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Depression steals.

One day, you wake up to find the colors, the textures, the fine crisp scents have gone away.Your limbs are heavy and you wonder why you even have to get up. You have nothing to look forward to.

The holidays don't help. While others bustle through the malls, selecting presents and humming carols under their breath, you go through the motions. Or maybe you don't even pretend, choosing a bah-humbug demeanor instead.

Telling yourself, "I should be happy" only makes you feel worse. You aren't happy.

Holiday blues. Everybody gets them at one time or another. Mental health experts say it's because our expectations are high - we've been taught that this is a joyous time of year. The reality is sometimes disappointing. Other people have it better; they have more money, more people to love them, more to celebrate.

There's good news. Holiday blues isn't necessarily a full-blown, chronic depression, although that gets worse for some sufferers during the holidays. Chronic depression is a form of mental illness that can debilitate the sufferer. But some holiday depression is seasonal - it passes.

This psychological depression often links "Christmas to an unhappy history," according to Dr. Dan Christensen, Western Institute of Neuropsychiatry. "Maybe it's tied to when someone was young and Dad was always drunk and there wasn't enough money and the person felt unworthy. The season is `down' for them."

Psychotherapy may be the best solution for people who are severely afflicted during the holidays, he said. "Christmas may have troubled meanings. And often people don't connect it all up. They don't relate it to their childhoods or whatever. Professional help to discover it and leave it in the past is best for that."

Another form of biological depression hits around the holidays. Seasonal affective disorder disturbs people who have a "peculiar response to a lessening of light in the atmosphere that happens in winter," Christensen said.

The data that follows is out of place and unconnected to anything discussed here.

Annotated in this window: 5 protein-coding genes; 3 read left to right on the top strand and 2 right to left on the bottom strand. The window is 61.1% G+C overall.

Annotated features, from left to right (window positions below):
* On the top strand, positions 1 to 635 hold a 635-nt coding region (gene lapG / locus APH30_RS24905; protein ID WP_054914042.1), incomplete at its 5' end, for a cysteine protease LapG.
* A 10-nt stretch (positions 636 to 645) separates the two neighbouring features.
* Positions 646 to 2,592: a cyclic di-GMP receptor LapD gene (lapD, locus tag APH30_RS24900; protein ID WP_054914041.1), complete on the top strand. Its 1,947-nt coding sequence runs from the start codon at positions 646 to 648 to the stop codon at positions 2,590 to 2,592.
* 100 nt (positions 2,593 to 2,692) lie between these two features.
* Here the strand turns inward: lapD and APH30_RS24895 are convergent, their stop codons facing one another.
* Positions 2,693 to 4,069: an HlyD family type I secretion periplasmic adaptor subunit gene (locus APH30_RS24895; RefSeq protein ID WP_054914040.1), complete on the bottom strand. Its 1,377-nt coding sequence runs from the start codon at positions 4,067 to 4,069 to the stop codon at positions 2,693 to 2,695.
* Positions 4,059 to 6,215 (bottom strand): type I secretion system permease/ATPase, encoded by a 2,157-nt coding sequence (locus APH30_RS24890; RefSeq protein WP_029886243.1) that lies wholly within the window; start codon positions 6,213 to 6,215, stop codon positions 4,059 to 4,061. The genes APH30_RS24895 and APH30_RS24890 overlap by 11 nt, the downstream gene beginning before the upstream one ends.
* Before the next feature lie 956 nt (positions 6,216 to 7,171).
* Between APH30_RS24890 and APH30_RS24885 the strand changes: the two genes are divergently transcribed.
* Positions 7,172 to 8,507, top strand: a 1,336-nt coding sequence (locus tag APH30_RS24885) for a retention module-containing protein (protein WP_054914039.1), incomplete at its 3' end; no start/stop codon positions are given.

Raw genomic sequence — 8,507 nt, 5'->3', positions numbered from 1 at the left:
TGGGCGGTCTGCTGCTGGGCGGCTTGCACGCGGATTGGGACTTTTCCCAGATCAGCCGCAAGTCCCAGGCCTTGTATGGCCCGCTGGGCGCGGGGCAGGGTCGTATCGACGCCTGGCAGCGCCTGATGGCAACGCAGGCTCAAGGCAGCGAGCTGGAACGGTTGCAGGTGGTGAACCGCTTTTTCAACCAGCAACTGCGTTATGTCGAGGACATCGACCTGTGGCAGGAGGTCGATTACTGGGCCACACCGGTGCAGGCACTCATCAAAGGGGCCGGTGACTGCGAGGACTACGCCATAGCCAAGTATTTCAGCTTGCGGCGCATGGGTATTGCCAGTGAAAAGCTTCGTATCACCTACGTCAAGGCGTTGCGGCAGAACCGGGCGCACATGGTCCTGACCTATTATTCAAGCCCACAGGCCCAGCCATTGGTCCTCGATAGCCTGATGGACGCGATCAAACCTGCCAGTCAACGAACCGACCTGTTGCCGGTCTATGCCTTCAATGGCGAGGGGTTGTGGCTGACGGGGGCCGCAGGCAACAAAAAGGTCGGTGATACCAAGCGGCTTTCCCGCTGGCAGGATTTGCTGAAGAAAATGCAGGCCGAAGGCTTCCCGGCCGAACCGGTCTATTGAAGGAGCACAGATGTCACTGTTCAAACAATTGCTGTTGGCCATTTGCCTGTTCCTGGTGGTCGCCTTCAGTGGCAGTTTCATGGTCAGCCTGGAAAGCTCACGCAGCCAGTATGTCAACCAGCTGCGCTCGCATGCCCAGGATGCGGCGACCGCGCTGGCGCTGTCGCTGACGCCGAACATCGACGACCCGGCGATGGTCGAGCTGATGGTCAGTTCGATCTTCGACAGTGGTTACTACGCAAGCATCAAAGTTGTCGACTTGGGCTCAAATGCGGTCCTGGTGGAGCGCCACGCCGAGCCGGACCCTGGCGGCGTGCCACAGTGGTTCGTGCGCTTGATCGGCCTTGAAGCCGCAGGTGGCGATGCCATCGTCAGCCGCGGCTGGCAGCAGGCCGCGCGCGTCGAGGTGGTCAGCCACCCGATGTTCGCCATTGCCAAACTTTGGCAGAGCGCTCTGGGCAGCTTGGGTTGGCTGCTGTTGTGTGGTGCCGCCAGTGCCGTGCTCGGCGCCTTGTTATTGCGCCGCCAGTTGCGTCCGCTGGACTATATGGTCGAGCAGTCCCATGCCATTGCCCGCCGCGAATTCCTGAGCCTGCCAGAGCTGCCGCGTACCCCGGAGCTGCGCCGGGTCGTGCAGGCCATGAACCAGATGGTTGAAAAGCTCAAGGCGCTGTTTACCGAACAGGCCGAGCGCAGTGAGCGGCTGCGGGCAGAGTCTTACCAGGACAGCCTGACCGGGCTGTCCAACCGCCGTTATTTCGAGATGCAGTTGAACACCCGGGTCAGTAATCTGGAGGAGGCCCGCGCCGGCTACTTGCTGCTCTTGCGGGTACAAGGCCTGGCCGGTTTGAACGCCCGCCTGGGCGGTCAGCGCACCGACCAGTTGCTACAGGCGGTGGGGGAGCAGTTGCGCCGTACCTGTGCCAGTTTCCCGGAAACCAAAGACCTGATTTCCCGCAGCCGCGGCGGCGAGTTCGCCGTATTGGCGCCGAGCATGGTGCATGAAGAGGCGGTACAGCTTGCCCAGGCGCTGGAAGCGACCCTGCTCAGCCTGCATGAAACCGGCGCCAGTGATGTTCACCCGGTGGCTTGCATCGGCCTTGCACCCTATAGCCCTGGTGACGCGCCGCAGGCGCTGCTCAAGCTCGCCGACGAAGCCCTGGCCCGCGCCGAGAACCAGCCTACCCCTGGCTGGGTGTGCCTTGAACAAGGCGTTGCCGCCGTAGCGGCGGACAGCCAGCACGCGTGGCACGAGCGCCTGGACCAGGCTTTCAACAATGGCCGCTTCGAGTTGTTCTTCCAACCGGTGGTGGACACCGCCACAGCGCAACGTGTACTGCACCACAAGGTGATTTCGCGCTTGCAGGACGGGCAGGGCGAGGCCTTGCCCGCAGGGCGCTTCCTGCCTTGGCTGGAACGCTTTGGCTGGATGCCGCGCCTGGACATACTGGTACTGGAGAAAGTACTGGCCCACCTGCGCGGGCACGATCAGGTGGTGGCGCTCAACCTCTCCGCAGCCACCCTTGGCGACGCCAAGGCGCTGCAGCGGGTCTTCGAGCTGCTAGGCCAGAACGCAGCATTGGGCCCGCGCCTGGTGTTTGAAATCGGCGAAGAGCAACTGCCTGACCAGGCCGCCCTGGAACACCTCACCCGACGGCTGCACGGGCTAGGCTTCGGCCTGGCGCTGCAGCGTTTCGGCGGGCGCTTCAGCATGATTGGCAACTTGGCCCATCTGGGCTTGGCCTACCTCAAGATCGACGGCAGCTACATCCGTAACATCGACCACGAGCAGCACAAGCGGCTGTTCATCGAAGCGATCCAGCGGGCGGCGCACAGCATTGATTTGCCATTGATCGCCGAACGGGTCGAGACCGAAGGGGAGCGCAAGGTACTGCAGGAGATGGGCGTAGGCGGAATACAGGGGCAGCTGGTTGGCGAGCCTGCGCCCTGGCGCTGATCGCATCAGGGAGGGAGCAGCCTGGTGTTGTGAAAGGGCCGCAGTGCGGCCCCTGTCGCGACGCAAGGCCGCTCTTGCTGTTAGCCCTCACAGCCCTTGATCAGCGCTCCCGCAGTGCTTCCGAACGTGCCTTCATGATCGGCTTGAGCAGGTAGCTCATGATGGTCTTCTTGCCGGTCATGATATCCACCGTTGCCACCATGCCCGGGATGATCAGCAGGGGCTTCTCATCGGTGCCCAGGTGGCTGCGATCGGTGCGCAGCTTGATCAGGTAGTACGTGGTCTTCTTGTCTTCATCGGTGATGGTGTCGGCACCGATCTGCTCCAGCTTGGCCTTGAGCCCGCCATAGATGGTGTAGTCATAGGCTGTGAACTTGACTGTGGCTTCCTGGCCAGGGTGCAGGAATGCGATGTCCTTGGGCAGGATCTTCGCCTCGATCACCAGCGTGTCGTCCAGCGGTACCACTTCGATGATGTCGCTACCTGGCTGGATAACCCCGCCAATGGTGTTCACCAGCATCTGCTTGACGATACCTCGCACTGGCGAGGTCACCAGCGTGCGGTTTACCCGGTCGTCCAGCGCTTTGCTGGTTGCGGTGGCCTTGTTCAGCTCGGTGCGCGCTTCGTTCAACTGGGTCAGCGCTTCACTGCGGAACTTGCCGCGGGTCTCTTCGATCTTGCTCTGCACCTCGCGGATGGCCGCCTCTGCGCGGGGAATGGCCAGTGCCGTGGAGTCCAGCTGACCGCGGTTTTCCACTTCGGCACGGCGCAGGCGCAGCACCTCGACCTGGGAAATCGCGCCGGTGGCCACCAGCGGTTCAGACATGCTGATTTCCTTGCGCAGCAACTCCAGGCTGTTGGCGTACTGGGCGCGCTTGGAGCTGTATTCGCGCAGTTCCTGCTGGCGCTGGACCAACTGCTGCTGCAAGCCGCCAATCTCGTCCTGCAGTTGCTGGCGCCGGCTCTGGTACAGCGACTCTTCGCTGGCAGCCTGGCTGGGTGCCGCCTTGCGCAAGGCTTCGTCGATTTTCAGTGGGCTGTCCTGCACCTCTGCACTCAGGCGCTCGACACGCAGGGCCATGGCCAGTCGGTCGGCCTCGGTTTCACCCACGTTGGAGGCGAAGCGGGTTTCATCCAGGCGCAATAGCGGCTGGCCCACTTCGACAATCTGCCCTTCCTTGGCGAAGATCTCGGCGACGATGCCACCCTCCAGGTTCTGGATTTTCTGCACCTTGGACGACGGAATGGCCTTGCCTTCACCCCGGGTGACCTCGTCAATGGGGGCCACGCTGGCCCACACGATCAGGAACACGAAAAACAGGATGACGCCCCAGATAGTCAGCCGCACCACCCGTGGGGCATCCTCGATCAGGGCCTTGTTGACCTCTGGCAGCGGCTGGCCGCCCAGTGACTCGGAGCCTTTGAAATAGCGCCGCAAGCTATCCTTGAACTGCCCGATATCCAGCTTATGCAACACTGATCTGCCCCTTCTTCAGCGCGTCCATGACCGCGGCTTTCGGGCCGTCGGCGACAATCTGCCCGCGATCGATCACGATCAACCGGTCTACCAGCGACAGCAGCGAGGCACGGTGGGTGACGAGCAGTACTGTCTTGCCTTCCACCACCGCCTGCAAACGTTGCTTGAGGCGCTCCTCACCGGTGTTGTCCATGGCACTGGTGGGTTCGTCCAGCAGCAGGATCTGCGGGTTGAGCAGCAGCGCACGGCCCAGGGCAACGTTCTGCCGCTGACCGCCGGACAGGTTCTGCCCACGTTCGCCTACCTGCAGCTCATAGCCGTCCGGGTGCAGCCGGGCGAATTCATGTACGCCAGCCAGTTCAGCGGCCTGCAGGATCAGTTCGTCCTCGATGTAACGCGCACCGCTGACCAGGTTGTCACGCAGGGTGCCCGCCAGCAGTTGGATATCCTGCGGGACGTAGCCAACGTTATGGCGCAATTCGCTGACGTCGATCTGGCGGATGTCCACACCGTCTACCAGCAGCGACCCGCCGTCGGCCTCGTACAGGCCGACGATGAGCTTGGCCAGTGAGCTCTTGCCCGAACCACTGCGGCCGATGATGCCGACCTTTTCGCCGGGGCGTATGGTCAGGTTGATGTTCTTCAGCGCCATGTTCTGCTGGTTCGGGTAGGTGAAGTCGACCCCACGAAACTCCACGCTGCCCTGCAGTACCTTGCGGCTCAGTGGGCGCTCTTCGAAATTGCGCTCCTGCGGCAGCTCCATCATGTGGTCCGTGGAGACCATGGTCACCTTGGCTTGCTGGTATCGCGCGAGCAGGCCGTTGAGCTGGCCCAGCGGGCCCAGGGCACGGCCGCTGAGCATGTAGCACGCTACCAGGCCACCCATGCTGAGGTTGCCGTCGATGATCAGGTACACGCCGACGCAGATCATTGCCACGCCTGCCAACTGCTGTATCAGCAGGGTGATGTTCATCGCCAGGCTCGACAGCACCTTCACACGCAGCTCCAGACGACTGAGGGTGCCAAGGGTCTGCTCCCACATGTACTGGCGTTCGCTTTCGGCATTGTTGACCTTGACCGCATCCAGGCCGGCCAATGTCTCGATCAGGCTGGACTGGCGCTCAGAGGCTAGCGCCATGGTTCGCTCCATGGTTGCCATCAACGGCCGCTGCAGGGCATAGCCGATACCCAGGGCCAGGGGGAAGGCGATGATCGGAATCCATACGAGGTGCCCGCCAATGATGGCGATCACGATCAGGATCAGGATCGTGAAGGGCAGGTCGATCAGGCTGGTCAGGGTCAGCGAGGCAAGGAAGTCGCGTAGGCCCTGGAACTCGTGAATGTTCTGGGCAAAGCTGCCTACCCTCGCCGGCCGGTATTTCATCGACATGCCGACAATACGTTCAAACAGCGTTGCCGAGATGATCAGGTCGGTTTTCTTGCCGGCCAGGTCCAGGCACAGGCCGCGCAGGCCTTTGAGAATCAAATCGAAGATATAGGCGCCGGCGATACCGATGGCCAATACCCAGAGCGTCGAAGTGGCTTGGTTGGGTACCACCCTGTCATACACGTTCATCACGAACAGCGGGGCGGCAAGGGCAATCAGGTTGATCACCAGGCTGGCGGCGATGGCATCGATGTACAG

Some cope by heading south for the winter. Others benefit from an artificial light treatment. Some receive effective treatment from medication.

Regardless of the depression's cause, there are ways to lessen or cope with disappointment and pain.

"Consider the stresses that commonly underlie seasonal depression," Christensen said. "It's been known for a long time that the amount and type of symptoms have a direct relationship to the stress and strain in one's life. And this is a stressful season. The more change, pressure, etc., the more likely there will be physical and/or emotional illnesses."

Dr. Donnis Reese, director of Behavioral Medicine at Lakeview Hospital, compares people to houses. They have four walls - emotional, spiritual, physical and social sides. With proper care, the structure is sound. Allow one wall to fall into disrepair, and the whole structure may collapse.

Most people, she said, know what they should do for their physical side. Things like eating regular nutritious meals, getting adequate sleep and exercise.

Holidays make the emotional side vulnerable because people tend to blame themselves when they don't accomplish everything they think they should.

The spiritual side is a firm set of values and a belief system about how the universe works, whether or not it's a belief in a specific God.

To care for the social side, people need to know who their friends are. And if they can't readily think of several people they can turn to for support and understanding, that wall is weak and must be strengthened.

Christensen said people can help themselves by setting realistic budgets and not adding extra pressure through impulse and competitive buying.

They must also let go of perfection, "the dream that everyone around is totally and divinely pleased. The perfect gift is a fantasy, and search for it is often guilt-driven. A form of overcompensation."

Realize that children don't need the biggest and best. What they need is love and assurance that they have a special place, that their families are happy places for them to be.

Many of the family pressures result from a system of "traditions people doggedly maintain from generation to generation, though it's a burden," he said.

Finally, on a practical level, Christensen said that "the eat, drink and be merry syndrome brings stress with it. There's some stress that comes with weight gain and worrying about how to take pounds off later. People should try to continue their healthful habits through the holiday season."